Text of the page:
Now the main thrust of the trip…. another 3 hour journey to Porto Jofre….’back of beyond’ would be an appropriate description of this little township. Not a lot going on except a welcome toilet break and refreshments. Here we transfered from land to water for the next 4 days….. our small 12 seater flat bottomed boat takes us on the main river (approx. the width of the River Thames here.) for a 20 minute journey to the Flotel. This is somewhat eponymous, as it is a floating hotel…. rather a large river boat parked at the riverside, complete with guest cabins, restaurant/bar and viewing gallery on the top deck. It is certainly not luxurious, but much more than adequate, very comfortable and the food, similar to the South Wild Lodge, is really good… particularly when you realise you are in the middle of nowhere!
This Flotel, is in one of the best places for wildlife viewing in the whole of the Pantanal; it is located near the confluence of three rivers… the Cuiaba, Piquiri and Three Brothers, along with a number of smaller tributaries. The deal is quite simple… there are boats trips out in both morning and afternoon for approx. 3-4 hours with wildlife, wildlife and more wildlife….. this is not a cultural trip. So, 6-7 boat trips, at times a little ‘hairy’ when you pick up speed to 30-40 knots when there is a ‘jaguar call’…. basically all the guides and boatmen are linked with short waved radios and will tell each other when a jaguar has been spotted. Occasionally, there was in excess of 12 boats at a particular sighting, but generally a lot less, and once or twice we were the only ones there. The jaguars roam the wetlands and stalk their prey along the river banks…. most of them are quite habituated and are not in the least concerned that strange creatures (humans that is!) want to stop and stare at them, providing we are quiet and stay at a respectful distance. They are just big cats after all, and cats are very curious by nature….. it is an unforgettable joy to see these exquisite creatures being able to behave naturally with no fear of human predation. It is their home and they are at the top of the food chain….. caiman crocodiles, cabybaras and river otters are all prey to these powerhouses. Jaguars have the strongest bite, pound for pound, of all mammals.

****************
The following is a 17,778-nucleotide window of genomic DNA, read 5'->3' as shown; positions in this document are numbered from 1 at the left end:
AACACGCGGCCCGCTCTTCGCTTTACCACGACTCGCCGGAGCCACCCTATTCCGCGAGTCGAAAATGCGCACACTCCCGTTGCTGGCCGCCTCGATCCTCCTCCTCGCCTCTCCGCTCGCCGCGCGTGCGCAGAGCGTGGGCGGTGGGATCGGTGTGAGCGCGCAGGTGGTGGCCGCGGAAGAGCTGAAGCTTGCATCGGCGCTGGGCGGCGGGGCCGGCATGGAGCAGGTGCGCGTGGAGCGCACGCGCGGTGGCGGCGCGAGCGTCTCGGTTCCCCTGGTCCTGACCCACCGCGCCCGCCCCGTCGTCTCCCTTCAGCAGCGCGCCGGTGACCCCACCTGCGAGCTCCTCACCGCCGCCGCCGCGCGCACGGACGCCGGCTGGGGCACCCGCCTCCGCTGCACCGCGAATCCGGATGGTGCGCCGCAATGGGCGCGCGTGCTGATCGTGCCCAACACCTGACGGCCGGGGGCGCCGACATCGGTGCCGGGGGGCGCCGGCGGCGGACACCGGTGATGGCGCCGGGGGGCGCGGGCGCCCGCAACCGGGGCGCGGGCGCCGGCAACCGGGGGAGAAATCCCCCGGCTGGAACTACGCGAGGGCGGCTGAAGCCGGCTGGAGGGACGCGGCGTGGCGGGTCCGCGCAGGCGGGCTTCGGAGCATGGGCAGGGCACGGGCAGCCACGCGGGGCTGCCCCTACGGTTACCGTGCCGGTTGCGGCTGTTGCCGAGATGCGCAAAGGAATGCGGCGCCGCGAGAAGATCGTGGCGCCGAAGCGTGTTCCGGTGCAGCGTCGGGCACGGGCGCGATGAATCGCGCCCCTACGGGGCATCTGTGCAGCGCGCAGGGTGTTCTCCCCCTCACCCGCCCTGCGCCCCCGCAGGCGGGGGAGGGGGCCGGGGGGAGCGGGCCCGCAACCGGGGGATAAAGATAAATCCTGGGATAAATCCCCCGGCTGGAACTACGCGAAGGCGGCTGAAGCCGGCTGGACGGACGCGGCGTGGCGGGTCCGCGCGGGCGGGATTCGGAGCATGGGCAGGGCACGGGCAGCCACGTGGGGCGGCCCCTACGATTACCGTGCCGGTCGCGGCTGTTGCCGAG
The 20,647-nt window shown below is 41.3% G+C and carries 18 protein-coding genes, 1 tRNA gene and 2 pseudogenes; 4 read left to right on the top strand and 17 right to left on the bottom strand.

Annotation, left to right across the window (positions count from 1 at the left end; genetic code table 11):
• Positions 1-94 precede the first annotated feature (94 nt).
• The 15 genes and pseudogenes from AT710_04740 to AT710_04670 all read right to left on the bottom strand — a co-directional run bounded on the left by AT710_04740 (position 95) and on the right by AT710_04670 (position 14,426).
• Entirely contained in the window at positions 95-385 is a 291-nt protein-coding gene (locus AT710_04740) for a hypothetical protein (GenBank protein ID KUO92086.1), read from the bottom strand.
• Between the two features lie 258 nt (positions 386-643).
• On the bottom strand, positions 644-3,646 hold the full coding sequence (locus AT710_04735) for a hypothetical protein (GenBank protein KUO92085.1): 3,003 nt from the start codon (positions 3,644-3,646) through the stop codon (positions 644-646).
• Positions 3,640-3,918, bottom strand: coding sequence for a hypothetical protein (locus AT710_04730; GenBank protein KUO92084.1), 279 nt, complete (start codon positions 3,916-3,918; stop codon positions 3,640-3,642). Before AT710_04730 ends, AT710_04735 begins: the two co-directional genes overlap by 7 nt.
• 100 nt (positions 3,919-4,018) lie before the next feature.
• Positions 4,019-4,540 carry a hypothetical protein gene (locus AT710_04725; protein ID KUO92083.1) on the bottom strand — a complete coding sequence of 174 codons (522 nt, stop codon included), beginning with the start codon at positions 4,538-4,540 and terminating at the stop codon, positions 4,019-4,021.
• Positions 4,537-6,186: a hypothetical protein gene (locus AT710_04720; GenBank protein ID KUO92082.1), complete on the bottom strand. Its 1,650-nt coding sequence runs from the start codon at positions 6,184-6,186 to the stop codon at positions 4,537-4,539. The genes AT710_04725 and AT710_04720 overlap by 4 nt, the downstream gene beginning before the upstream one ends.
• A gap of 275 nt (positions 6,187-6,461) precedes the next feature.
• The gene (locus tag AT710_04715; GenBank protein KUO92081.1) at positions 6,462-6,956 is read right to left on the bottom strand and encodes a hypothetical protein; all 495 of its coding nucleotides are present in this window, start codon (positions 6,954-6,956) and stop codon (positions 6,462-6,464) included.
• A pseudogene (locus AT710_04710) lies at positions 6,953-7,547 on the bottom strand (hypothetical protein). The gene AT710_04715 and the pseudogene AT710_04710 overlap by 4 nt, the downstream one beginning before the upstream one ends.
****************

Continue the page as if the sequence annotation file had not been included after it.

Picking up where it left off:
During our stay, we had 17/18 sightings of jaguars, including some marvellous photographic opportunities. Of course we saw many birds, well over 120 different species, so avid ‘birders’ would be well sated on a trip like this. A visit to the Piquiri Lodge one morning, allowed us a little ‘terra firma’ for a few hours, roaming around the grounds and finding the Hyacinth Macaw in great numbers, plus Southern Screamers, Crested Caracaras, and a sighting of the endemic Agouti… remember the old song about ‘rats as big as pussy cats’… well that is the Agouti. The Macaws are lovely birds and I believe they are the largest of the parrots. This was one of our many highlights.
The return trip saw many many repeat animals… no complaints of course!
We spent another afternoon and evening at the South Wild Lodge, then everything in reverse back to Pocone and Cuiaba for our farewell to Paulo, our guide.
Mary and I had done a similar trip in 2015, and were a little hesitant to repeat it…. will it be as good we thought….. yes it was! Our guide was the equal of the wonderful Marcus, and the whole trip was as good if not better than before.
We were fortunate in that everybody was of a like mind, and we all gelled well over the period; we are now sharing memories and photos of what we all thought was one of our best holidays ever.
With wildlife holidays generally, there is never any guarantee, but this tour will tick most peoples’ boxes…. a myriad of birds, mammals, and a 99% chance of seeing the fabulous Jaguar. Not cheap, and the journey is arduous at times, but it is well worth it.
Please do it once and you will have a lifetime of wonderful memories.